Should the U.S. Export Natural Gas?

Controversy concerning natural gas exports flared the day the U.S. Energy Information Administration (EIA) released its estimate that U.S. natural gas exports could begin in 2021. The EIA’s analysis was revealed in the early release of its Annual Energy Outlook (AEO) 2012, made public in December 2011. The EIA’s analysis also found “increased natural gas exports lead to higher domestic natural gas prices.” As the saying goes, it’s the second-worst problem we could have.

Surprising many, the recent AEO2013 Early Release (Dec. 5, 2012) adjusted the EIA’s initial date of export estimate, pushing it up from 2021 to 2016. The magnitude of natural gas production and potential export remains staggering, and proven reserves continue to sharply rise each year. However, there is a wide gulf between proven natural gas reserves and actually building liquefied natural gas (LNG) export terminals.

Almighty Dollar

On one side are environmentalists, members of Congress, and even a newly formed industry group that have come together to oppose the construction of new export terminals, although for distinctly different reasons. The American Public Gas Association, along with Alcoa, Celanese Corp., Dow Chemical, Eastman Chemical, Huntsman Corp., and Nucor Steel recently formed the coalition America’s Energy Advantage. The lobbying organization’s purpose is obviously to appeal to government to limit natural gas free trade to protect member markets and balance sheets. Hypocritically, the members expect to continue unobstructed free trade of the chemical and metal commodities they produce. Jack Gerard, head of the American Petroleum Institute, called the coalition “seriously misguided.”

On the other side are developers wishing to build new export terminals—and more members of Congress. The Department of Energy (DOE), under Section 3 of the Natural Gas Act, must grant a permit for natural gas exports to countries that have entered into a free trade agreement (FTA) with the U.S., like Mexico and Canada. Those agreements are de jure in the public interest. Projects that involve non-FTA countries, such as Japan and EU nations, require the DOE to make a public interest determination. There are currently 17 applications for non-FTA LNG export terminals in the DOE review queue, with only a single project approved so far.

The problem facing the DOE is rationalizing the process for determining “public interest.” The DOE began by subcontracting the analysis to the EIA, its energy statistics organization. In January 2012, the EIA released its report, “Effect of Increased Natural Gas Exports on Domestic Energy Markets.” That report’s conclusions, limited by the lack of a global macroeconomic model for LNG exports, failed to answer the question.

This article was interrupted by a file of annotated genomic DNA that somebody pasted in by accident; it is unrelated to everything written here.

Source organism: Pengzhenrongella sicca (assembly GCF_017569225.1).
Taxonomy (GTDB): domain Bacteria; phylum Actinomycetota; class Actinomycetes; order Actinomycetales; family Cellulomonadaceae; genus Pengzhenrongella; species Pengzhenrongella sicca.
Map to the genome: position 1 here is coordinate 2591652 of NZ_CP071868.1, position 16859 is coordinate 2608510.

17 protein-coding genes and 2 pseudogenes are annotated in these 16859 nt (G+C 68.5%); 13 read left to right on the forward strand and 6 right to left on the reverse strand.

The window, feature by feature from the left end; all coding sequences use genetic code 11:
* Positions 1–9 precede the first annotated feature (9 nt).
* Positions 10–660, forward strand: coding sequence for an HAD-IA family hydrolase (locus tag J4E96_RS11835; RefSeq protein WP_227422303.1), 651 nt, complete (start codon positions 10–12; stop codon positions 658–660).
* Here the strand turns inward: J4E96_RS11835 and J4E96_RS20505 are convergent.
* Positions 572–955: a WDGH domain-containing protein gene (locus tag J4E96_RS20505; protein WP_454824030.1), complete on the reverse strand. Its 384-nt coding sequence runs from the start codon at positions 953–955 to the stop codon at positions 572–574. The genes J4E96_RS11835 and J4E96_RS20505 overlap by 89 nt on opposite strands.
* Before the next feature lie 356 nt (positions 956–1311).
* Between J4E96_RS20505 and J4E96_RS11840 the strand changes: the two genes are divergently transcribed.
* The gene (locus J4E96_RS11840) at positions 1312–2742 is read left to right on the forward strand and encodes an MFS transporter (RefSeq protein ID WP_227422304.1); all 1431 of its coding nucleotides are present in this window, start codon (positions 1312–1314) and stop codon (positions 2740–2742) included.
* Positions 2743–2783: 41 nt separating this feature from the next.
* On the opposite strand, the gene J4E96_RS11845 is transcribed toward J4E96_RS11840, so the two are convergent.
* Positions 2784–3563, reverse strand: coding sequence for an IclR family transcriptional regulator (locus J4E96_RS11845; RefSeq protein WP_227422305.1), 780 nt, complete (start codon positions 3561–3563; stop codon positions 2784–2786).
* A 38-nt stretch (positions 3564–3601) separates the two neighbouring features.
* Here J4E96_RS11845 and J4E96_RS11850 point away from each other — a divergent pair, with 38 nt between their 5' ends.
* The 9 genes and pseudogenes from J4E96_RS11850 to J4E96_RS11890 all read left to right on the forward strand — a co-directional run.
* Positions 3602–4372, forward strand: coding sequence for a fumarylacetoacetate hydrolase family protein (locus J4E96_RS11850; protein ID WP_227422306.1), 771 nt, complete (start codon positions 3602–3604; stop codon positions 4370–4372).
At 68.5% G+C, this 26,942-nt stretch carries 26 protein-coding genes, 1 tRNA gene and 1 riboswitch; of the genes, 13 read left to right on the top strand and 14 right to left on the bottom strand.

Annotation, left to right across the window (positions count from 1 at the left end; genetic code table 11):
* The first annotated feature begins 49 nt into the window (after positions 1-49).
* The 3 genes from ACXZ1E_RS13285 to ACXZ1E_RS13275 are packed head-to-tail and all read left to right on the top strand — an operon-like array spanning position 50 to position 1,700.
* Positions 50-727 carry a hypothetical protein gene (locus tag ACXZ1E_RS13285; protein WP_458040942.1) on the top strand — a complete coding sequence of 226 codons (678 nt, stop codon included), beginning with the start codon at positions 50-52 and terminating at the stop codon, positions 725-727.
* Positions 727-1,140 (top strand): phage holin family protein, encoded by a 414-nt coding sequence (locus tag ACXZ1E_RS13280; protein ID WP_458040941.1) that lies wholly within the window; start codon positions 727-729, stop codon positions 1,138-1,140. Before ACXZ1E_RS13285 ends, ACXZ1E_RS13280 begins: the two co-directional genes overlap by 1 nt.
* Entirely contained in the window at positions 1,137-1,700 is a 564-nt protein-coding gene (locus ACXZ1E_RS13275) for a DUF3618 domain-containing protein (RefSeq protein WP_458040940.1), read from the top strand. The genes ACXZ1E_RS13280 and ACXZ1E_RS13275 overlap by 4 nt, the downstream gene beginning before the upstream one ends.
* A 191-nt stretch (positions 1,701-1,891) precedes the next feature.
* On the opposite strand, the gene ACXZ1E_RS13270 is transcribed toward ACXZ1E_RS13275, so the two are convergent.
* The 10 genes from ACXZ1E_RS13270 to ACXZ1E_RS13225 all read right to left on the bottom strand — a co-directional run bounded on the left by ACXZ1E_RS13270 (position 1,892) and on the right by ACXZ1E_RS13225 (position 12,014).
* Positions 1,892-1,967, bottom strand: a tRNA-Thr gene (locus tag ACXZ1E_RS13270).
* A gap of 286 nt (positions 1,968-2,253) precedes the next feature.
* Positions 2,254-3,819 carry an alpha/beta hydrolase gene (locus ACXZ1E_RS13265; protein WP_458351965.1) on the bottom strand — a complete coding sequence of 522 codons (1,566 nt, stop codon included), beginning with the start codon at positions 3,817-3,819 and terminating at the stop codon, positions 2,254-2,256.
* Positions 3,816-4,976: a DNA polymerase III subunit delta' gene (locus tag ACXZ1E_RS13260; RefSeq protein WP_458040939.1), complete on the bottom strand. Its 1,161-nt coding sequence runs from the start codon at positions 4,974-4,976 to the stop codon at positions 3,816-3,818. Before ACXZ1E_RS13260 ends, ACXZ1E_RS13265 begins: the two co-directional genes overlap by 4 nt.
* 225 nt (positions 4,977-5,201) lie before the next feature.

Exports Are a Net Benefit

The DOE’s second effort was to subcontract the work to NERA Economic Consulting. NERA’s report, “Macroeconomic Impacts of LNG Exports from the United States,” released in early December 2012, focused on international natural gas market factors and macroeconomic impacts on the U.S. economy that result from LNG export expansion.

NERA’s study found that under each of the 63 scenarios studied, the U.S. would enjoy a net positive economic impact from LNG exports to non-FTA countries, and those benefits increase with increasing LNG exports. “LNG exports have net economic benefits in spite of higher domestic natural gas prices,” according to the report. “This is exactly the outcome that economic theory describes when barriers to trade are removed.”

The biggest winners are obviously natural gas producers that can sell their product at a higher price on the global market, particularly where competing natural gas supply prices are pinned to the market price of oil, such as in Europe. The report identified the industries that will experience “serious competitive impacts” as energy-intensive, particularly those that compete in global markets, like the members of America’s Energy Advantage. The DOE declined to endorse the NERA report results but said its conclusions will be included as part of its deliberations.

Several senators wasted no time in commenting on the NERA report conclusions. Sen. Lisa Murkowski (R-Alaska) noted, “It’s clear from the study that exporting LNG would be beneficial to the U.S. economy, and the greater the level of exports, the greater the benefit.” Sen. Ron Wyden (D-Ore.), incoming chair of the Senate Environment and Natural Resources Committee and LNG export skeptic, called the NERA report “seriously flawed” in a letter sent to Energy Secretary Steven Chu on Jan. 10. He also used Dow Chemical as an example of an impacted company.

The NERA report concluded that job losses will occur but that they will be minor and will be absorbed by a commensurate increase in like jobs in other parts of the economy (ironically, the same logic used by “green power” proponents when speaking of fossil power industry job losses). Those who depend on government transfer payments (Social Security and the like) will always be the most vulnerable to energy price increases, the report noted.

Bravo to energy companies willing to invest billions in building the next generation of LNG export terminals, and a Bronx cheer to those companies lobbying for trade barriers to prop up balance sheets. Exporting natural gas may kick up the country’s GDP and overall economic activity, but the impact of importing energy dollars for a change is priceless.

Dr. Robert Peltier, PE is POWER’s editor-in-chief.

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